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An 'unfair practice'



This opinion concerns the ever-growing tactic of introducing bills, some times in the wee hours of the morning, with a vote scheduled the next several days, if not sooner. Since many of these bills may be hundreds or even thousands of pages long, and written in legalese, there is no way the average congressperson or senator can read them and fully comprehend the contents and/or assess the best course of action to take.

In addition, their constituents do not have time to read or comprehend the bill and have time to advise them as to what course of action they would prefer them to take when they cast their votes.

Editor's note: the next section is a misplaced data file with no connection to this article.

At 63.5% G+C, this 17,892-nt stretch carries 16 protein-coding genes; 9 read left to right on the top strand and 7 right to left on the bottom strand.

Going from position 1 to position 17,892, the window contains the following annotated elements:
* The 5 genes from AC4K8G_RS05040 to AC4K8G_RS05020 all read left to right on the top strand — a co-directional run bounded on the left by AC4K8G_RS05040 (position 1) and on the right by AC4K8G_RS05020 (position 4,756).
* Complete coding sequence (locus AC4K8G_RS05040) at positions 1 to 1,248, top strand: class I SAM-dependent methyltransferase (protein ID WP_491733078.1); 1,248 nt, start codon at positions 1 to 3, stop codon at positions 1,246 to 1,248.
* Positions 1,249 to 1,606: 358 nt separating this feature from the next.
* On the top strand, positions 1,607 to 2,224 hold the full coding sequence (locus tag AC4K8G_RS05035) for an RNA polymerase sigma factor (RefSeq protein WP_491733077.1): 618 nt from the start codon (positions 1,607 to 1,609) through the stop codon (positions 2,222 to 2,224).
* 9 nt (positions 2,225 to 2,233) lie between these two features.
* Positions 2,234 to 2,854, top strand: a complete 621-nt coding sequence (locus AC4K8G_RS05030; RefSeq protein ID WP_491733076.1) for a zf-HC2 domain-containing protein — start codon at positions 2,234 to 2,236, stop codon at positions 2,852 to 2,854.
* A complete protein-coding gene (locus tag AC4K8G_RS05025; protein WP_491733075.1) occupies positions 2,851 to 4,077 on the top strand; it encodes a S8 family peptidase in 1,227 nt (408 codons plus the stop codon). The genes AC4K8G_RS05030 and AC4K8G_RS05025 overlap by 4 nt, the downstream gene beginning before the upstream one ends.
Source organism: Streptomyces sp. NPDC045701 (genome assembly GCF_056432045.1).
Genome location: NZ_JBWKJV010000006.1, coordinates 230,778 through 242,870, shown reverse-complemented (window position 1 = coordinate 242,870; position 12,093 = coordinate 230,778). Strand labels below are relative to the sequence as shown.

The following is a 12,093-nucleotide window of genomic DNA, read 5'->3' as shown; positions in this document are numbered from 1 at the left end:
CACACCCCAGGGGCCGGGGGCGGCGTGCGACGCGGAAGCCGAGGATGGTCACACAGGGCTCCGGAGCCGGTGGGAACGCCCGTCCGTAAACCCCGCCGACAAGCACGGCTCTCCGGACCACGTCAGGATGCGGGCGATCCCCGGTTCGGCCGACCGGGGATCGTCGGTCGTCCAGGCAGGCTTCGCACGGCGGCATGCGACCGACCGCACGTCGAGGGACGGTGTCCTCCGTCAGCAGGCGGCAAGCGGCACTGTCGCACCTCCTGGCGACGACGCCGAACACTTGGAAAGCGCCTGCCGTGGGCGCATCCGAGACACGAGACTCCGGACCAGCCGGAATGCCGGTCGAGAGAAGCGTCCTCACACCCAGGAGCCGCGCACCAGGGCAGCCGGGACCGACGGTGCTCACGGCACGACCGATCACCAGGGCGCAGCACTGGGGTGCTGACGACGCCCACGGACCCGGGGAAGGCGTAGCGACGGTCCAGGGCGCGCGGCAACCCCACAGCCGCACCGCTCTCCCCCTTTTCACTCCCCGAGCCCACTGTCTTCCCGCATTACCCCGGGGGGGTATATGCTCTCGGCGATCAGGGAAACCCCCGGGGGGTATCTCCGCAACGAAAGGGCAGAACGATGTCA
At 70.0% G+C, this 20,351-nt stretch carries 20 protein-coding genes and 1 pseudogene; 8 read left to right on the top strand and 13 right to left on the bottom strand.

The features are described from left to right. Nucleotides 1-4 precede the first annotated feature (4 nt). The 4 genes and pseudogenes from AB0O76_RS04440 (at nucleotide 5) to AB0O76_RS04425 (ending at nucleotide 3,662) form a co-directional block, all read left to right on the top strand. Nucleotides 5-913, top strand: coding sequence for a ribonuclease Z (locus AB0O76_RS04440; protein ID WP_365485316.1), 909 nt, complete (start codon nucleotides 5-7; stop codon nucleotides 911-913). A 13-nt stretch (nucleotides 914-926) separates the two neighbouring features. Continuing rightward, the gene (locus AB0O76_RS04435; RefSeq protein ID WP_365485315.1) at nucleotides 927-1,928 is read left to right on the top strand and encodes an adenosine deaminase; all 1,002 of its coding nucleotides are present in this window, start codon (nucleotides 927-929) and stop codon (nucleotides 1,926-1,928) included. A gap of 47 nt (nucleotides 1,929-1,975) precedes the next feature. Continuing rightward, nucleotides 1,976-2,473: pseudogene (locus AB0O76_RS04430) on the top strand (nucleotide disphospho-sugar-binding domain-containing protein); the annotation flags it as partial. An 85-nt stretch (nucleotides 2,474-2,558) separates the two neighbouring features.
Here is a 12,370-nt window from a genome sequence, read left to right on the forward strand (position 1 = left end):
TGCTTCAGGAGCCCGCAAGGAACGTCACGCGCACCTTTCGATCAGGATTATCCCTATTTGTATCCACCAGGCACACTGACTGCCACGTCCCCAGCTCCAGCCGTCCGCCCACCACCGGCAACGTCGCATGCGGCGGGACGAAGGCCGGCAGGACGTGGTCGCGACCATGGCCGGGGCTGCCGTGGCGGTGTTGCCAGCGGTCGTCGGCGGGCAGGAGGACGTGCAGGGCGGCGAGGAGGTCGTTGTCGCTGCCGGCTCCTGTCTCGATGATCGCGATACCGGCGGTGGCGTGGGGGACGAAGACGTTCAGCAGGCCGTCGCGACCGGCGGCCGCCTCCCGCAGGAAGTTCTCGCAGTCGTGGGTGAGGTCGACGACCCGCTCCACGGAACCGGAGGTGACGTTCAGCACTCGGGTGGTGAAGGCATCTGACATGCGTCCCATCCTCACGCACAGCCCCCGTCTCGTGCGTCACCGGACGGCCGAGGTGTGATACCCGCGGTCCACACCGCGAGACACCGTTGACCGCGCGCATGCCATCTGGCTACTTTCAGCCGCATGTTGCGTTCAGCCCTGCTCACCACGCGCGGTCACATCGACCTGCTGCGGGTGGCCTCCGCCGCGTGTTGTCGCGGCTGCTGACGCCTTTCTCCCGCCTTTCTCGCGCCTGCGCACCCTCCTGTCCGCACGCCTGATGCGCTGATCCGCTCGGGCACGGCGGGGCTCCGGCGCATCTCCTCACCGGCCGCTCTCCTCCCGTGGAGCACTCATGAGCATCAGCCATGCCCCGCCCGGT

Therefore, a law should be passed prohibiting this unfair practice. A minimum time limit should be mandatory to allow our elected officials time to review proposed legislation before a vote is taken. Perhaps this could be based on a sliding scale of so many days leeway being required before a vote can be taken, based on the length of the bill.

In the case of an extreme national emergency, the bill could be brought to an immediate vote with the approval of two-thirds of the Senate and/or Congress.

This type of legislation would be fair for either political party, especially the ones in the minority, and would certainly serve the best interests of the citizens of the United States.

"R. M. McVay

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